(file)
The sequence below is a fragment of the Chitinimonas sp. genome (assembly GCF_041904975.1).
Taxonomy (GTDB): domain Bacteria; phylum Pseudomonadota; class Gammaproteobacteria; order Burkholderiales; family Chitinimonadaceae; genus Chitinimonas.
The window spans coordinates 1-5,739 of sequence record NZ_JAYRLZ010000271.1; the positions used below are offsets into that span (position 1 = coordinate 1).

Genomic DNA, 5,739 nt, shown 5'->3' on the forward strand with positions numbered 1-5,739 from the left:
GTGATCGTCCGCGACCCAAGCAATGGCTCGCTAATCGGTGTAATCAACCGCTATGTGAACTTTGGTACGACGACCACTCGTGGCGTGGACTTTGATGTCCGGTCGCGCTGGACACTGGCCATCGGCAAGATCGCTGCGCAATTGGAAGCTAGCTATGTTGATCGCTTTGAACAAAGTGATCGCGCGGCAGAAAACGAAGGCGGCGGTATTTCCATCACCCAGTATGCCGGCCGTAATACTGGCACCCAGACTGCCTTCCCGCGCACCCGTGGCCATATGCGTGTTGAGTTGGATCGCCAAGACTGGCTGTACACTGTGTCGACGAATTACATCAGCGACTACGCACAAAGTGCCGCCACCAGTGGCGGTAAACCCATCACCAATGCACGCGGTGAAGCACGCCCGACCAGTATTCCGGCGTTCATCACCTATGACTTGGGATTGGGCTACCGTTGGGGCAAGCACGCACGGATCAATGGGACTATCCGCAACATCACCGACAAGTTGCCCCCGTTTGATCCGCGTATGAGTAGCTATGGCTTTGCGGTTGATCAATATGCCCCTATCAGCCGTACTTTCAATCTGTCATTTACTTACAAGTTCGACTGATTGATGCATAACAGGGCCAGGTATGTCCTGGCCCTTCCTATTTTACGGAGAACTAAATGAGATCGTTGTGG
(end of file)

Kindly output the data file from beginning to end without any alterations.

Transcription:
The sequence below is a fragment of the Chitinimonas sp. genome (assembly GCF_041904975.1).
Taxonomy (GTDB): domain Bacteria; phylum Pseudomonadota; class Gammaproteobacteria; order Burkholderiales; family Chitinimonadaceae; genus Chitinimonas.
The window spans coordinates 1-5,739 of sequence record NZ_JAYRLZ010000271.1; the positions used below are offsets into that span (position 1 = coordinate 1).

Genomic DNA, 5,739 nt, shown 5'->3' on the forward strand with positions numbered 1-5,739 from the left:
GTGATCGTCCGCGACCCAAGCAATGGCTCGCTAATCGGTGTAATCAACCGCTATGTGAACTTTGGTACGACGACCACTCGTGGCGTGGACTTTGATGTCCGGTCGCGCTGGACACTGGCCATCGGCAAGATCGCTGCGCAATTGGAAGCTAGCTATGTTGATCGCTTTGAACAAAGTGATCGCGCGGCAGAAAACGAAGGCGGCGGTATTTCCATCACCCAGTATGCCGGCCGTAATACTGGCACCCAGACTGCCTTCCCGCGCACCCGTGGCCATATGCGTGTTGAGTTGGATCGCCAAGACTGGCTGTACACTGTGTCGACGAATTACATCAGCGACTACGCACAAAGTGCCGCCACCAGTGGCGGTAAACCCATCACCAATGCACGCGGTGAAGCACGCCCGACCAGTATTCCGGCGTTCATCACCTATGACTTGGGATTGGGCTACCGTTGGGGCAAGCACGCACGGATCAATGGGACTATCCGCAACATCACCGACAAGTTGCCCCCGTTTGATCCGCGTATGAGTAGCTATGGCTTTGCGGTTGATCAATATGCCCCTATCAGCCGTACTTTCAATCTGTCATTTACTTACAAGTTCGACTGATTGATGCATAACAGGGCCAGGTATGTCCTGGCCCTTCCTATTTTACGGAGAACTAAATGAGATCGTTGTGG